spellingShow most recent or highest rated first. Common beliefs in this section include:
I used to think that Sioux Indians were pronounced "Syox" it wasn't until I was around 18 that I realised the pronunciation is "Soo". I'm Australian so what would I know!
When I was little and had been taught the Alphabet Song, but before I could read I thought that LMNOP (el-lem-en-opie) was one letter because of the way they're run together in the song. I still think of them that way when I'm trying to remember letter order. I'm 38.
I remember singing the alphabet and being confused that the letter "S" was in there twice; "q-r-s-t-u-v, w-s-y and z...
I always used to spell 'They' 'Thay'. When I was in year one, my teacher was marking my book and told me the correct way of spelling 'They'. I was very upset (I almost cried!) and argued my case like hell, and I was certain I would win, but I didn't. It shoud be spelt phonetically in my opinion. But you just wait. I'll get my revenge on teachers in Britain.....MUWAH HA HA HA HA
I used to believe that the word "strawberry" was actually spelt "BBBB". Why? Because my sister used to pronounce it "Forby".
When I was seven we were in class and were asked to do a book review. I went up to the teacher - a nun - and asked her how to spell "so shitty". She asked me to repeat what I wanted which I duly did to her horror and she told me to sit down. I then went back to her and told her the rest of the title of the book which was Secret Seven. The word was society - as in Secret Seven Society by Enid Blyton - but I had never heard the word society pronounced, I had only read it!
For years my friend John and I would hang out in back of the library under a sign "NO LOITERING".
One day, (we were 17) I threw down a candy wrapper. John said "Hey- don't break the rules. There's no loitering here".
I said "What do you think that sign means?"
"Well, why do you think it is spelled that way?"
"I don't know- I thought it was a fancy way of saying "No Littering".
I beleived up until I was about 15 that there were two words for forehead: forehead and forrid. I blame this on living in Essex.
My letter E always had far too many lines in it. I used to think that the E was actually a ladder, and I needed more "rungs" to help people climb it.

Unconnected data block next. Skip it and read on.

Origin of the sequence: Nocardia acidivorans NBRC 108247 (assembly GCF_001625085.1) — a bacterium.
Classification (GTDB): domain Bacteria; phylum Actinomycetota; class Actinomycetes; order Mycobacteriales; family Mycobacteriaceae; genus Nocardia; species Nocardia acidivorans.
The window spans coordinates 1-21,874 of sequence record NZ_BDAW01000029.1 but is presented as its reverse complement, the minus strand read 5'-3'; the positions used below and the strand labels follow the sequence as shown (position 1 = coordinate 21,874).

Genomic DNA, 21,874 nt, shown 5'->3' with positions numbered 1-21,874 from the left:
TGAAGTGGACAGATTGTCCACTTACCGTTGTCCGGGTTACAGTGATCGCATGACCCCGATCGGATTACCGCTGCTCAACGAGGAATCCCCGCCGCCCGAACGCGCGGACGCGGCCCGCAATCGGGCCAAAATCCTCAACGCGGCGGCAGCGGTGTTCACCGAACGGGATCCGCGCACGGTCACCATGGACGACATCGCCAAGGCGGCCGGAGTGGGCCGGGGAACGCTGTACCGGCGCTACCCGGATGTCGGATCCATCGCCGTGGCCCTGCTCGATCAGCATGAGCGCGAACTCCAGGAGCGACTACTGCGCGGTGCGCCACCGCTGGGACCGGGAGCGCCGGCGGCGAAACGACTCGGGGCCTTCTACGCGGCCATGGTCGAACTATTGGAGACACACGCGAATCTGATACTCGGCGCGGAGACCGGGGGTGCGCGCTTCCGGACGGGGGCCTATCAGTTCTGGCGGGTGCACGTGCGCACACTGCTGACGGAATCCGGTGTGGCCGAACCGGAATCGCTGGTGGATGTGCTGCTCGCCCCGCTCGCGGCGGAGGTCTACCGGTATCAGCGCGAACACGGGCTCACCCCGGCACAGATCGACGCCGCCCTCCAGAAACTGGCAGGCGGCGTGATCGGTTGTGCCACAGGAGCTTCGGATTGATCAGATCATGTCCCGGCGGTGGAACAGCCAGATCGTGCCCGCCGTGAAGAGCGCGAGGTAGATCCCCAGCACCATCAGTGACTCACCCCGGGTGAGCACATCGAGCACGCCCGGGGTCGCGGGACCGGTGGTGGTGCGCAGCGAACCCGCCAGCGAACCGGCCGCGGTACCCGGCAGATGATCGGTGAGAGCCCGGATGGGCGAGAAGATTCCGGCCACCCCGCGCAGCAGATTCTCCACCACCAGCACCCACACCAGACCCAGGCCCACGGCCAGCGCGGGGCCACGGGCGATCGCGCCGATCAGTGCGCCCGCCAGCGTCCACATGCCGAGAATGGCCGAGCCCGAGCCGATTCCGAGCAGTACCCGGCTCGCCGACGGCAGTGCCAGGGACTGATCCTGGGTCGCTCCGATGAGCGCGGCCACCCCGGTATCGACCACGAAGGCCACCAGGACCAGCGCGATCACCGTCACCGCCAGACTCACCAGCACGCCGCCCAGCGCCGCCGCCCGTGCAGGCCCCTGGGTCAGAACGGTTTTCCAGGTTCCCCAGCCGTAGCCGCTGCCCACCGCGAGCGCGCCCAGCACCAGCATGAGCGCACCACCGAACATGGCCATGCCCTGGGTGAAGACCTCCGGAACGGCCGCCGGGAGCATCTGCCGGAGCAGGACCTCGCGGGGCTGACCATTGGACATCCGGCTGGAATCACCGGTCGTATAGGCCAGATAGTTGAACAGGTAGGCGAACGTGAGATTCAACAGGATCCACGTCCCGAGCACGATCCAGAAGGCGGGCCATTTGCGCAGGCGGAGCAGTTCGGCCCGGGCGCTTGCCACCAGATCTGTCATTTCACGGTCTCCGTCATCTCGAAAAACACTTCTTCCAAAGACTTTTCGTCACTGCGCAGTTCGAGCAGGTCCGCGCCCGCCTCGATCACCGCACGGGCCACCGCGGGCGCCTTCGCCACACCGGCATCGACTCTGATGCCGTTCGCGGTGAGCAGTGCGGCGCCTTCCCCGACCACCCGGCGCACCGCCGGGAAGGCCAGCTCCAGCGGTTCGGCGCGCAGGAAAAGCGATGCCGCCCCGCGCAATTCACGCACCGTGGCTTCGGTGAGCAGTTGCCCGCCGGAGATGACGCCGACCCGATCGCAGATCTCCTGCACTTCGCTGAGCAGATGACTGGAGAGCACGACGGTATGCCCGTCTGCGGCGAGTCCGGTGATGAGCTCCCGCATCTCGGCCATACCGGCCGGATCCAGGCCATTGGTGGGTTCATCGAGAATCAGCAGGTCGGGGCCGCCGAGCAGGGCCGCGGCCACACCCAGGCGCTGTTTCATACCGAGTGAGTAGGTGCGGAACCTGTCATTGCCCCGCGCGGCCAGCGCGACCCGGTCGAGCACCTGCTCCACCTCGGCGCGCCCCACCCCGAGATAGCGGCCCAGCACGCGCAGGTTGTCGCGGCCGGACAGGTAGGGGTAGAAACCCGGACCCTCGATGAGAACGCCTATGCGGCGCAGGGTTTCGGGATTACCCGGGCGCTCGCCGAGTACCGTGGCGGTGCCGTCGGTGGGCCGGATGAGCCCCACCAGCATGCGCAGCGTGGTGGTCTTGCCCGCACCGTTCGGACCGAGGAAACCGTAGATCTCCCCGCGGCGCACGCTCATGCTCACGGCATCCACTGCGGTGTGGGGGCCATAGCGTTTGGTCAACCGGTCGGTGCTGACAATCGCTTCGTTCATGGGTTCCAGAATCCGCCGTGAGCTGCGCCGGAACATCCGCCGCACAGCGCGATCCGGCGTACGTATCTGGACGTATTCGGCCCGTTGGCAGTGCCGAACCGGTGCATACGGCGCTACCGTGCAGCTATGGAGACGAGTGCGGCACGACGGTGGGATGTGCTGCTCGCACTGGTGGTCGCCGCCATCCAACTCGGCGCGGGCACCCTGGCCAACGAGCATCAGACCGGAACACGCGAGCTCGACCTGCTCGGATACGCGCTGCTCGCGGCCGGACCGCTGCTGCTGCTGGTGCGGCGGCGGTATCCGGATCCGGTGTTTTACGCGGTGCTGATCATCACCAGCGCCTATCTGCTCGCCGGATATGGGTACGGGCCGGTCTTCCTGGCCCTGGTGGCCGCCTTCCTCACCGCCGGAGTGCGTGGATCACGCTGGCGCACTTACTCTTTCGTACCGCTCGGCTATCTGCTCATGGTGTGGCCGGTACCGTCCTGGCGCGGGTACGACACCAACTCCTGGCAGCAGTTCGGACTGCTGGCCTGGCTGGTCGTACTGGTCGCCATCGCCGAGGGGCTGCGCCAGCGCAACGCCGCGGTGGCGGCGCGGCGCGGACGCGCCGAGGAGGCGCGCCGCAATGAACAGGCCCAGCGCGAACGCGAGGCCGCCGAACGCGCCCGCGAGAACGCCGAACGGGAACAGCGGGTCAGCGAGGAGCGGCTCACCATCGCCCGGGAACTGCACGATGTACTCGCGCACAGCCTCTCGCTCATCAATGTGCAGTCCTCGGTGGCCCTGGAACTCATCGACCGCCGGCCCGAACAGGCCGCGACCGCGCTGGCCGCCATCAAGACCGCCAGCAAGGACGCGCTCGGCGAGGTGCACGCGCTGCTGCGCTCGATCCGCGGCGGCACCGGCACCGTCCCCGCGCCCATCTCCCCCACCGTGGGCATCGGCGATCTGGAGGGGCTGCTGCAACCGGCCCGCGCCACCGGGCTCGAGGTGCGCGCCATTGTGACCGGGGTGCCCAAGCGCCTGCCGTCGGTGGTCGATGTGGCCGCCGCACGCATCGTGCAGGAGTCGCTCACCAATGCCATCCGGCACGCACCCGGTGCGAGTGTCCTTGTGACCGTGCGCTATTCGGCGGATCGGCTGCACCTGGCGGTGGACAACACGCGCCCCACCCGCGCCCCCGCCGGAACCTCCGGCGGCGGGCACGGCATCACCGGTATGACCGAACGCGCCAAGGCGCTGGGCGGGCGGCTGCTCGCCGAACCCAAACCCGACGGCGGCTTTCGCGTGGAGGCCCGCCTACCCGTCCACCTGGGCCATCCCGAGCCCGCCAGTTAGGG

When I was at school I learned the alphabet as Aay Bee Cee Dee etc, my cousin [a year younger] was taught the phonetic alphabet Ah Buh Cuh Duh etc she asked me if I could say the alphabet so I started saying A B c, but she stopped me because she didn't know the capital letters [i.e uppercase] alphabet ...
Speaking of which I heard a kid in a shop asking his mother what "re-dock-ed" meant, he pointed to the signs sayign "reduced" and spelled it out using the phonetic alphabet, and indeed it did say re-dock-ed when spelled phonetically ...
When my son was learning to sing the alphabets it always came this way. i,j,k,elephantpee, q,r,s........
When I was two and learning the alphabet I always wondered why there was only one of every letter exept "n", which was in there twice.
...W, X, Y, N, Z.
when i was a baby,my mom read me a story with a happy elephant and after that i thought "happy"was how you said elephant
I used to believe the phrase 'whet your appetite' was 'wet your appetite' and that a 'pep talk' was a 'pet talk'
When I was growing up, my sisters and I were not allowed to "pee" or "poop, we always had to do #1 or #2, so when I started school and had to learn the alphabet, I thought when we said L, M, N, O, P that we were really saying "elemental P" as in an something to do with "elementary school".
I used to belive there were two N's in the alphabet, one after M and one before Z.
I can't believe how many other posters use to believe the same thing as me. When I was really little I also used to believe that the alphabit had elemento as one big letter. Somehow a t got in their, and whenever I heard the alphabit song I thought it was elemento instead of l-m-n-o.
When I was young, I thought that in the alphabet in between the letters "Y" and "Z", that there was another "N", so I figured it was the Spanish "N" with the tilde over it.
When I was little, a boy at my babysitter's house told me that his mamma wanted him to make straight A's. I tried and tried but I couldn't understand that was possible since two of the lines that made up an "A" were slanted.
When I was young, up until about third grade, I thought I would NEVER learn how to write in cursive! It looked so hard! Well, I finally learned and I now think that printing is hard! :-)